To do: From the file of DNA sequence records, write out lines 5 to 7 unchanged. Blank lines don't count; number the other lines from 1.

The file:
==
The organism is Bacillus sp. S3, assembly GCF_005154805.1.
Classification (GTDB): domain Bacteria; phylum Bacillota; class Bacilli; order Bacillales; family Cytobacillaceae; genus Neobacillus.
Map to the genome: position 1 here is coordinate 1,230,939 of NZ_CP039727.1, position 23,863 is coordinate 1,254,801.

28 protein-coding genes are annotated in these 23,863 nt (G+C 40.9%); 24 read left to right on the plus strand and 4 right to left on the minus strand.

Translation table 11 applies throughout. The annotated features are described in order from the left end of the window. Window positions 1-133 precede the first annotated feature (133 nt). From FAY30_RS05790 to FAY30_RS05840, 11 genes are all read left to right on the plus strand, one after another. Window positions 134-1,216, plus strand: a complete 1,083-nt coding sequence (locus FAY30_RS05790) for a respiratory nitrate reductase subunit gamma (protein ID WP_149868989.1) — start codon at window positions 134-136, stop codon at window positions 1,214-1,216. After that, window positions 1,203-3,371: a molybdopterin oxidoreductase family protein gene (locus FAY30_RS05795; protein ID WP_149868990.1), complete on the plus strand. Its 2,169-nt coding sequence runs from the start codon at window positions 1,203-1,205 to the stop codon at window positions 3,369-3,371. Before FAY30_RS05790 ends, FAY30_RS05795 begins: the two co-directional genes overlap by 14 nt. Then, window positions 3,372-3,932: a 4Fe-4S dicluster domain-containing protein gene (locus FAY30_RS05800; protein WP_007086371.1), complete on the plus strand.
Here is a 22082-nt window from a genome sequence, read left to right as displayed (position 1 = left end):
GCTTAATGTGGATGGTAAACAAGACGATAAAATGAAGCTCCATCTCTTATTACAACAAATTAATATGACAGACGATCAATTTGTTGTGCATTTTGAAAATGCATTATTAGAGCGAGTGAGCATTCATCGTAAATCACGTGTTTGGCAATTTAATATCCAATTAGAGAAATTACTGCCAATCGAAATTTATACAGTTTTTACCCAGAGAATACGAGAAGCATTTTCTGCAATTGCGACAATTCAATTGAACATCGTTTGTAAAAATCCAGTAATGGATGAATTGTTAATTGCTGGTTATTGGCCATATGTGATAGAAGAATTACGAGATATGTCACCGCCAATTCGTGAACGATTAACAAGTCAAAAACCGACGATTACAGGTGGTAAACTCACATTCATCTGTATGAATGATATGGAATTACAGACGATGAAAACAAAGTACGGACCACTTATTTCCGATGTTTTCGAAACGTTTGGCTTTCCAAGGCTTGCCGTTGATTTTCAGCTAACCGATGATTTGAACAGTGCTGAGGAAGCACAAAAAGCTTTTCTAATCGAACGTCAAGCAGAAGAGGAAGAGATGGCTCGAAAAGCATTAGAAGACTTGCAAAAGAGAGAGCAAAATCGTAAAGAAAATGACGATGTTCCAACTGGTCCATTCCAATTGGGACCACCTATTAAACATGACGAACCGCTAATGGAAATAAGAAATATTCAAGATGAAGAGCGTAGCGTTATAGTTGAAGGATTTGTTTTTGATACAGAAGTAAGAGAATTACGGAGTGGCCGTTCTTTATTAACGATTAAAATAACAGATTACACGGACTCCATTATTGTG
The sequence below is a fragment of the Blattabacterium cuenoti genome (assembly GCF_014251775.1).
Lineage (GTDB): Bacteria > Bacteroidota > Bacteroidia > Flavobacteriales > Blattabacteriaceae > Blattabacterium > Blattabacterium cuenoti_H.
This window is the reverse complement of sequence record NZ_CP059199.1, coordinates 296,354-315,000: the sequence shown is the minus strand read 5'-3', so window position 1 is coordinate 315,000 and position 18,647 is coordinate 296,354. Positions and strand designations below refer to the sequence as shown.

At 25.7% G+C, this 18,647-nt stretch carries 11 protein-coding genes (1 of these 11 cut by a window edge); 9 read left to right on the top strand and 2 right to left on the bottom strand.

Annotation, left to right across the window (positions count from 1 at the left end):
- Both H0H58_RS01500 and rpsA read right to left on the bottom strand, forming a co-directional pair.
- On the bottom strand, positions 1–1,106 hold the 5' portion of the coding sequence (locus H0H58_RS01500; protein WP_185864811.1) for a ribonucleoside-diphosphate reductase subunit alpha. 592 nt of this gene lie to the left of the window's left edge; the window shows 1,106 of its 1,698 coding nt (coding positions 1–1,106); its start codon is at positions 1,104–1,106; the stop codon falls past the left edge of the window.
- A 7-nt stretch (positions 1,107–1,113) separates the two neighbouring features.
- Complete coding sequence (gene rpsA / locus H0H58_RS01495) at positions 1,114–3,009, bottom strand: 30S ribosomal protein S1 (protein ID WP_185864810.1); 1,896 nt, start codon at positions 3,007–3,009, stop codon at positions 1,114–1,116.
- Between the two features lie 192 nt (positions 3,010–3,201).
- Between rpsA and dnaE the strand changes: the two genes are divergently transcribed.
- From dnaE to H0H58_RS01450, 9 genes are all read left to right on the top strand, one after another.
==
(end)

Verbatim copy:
Translation table 11 applies throughout. The annotated features are described in order from the left end of the window. Window positions 1-133 precede the first annotated feature (133 nt). From FAY30_RS05790 to FAY30_RS05840, 11 genes are all read left to right on the plus strand, one after another. Window positions 134-1,216, plus strand: a complete 1,083-nt coding sequence (locus FAY30_RS05790) for a respiratory nitrate reductase subunit gamma (protein ID WP_149868989.1) — start codon at window positions 134-136, stop codon at window positions 1,214-1,216. After that, window positions 1,203-3,371: a molybdopterin oxidoreductase family protein gene (locus FAY30_RS05795; protein ID WP_149868990.1), complete on the plus strand. Its 2,169-nt coding sequence runs from the start codon at window positions 1,203-1,205 to the stop codon at window positions 3,369-3,371. Before FAY30_RS05790 ends, FAY30_RS05795 begins: the two co-directional genes overlap by 14 nt. Then, window positions 3,372-3,932: a 4Fe-4S dicluster domain-containing protein gene (locus FAY30_RS05800; protein WP_007086371.1), complete on the plus strand.
Here is a 22082-nt window from a genome sequence, read left to right as displayed (position 1 = left end):
GCTTAATGTGGATGGTAAACAAGACGATAAAATGAAGCTCCATCTCTTATTACAACAAATTAATATGACAGACGATCAATTTGTTGTGCATTTTGAAAATGCATTATTAGAGCGAGTGAGCATTCATCGTAAATCACGTGTTTGGCAATTTAATATCCAATTAGAGAAATTACTGCCAATCGAAATTTATACAGTTTTTACCCAGAGAATACGAGAAGCATTTTCTGCAATTGCGACAATTCAATTGAACATCGTTTGTAAAAATCCAGTAATGGATGAATTGTTAATTGCTGGTTATTGGCCATATGTGATAGAAGAATTACGAGATATGTCACCGCCAATTCGTGAACGATTAACAAGTCAAAAACCGACGATTACAGGTGGTAAACTCACATTCATCTGTATGAATGATATGGAATTACAGACGATGAAAACAAAGTACGGACCACTTATTTCCGATGTTTTCGAAACGTTTGGCTTTCCAAGGCTTGCCGTTGATTTTCAGCTAACCGATGATTTGAACAGTGCTGAGGAAGCACAAAAAGCTTTTCTAATCGAACGTCAAGCAGAAGAGGAAGAGATGGCTCGAAAAGCATTAGAAGACTTGCAAAAGAGAGAGCAAAATCGTAAAGAAAATGACGATGTTCCAACTGGTCCATTCCAATTGGGACCACCTATTAAACATGACGAACCGCTAATGGAAATAAGAAATATTCAAGATGAAGAGCGTAGCGTTATAGTTGAAGGATTTGTTTTTGATACAGAAGTAAGAGAATTACGGAGTGGCCGTTCTTTATTAACGATTAAAATAACAGATTACACGGACTCCATTATTGTG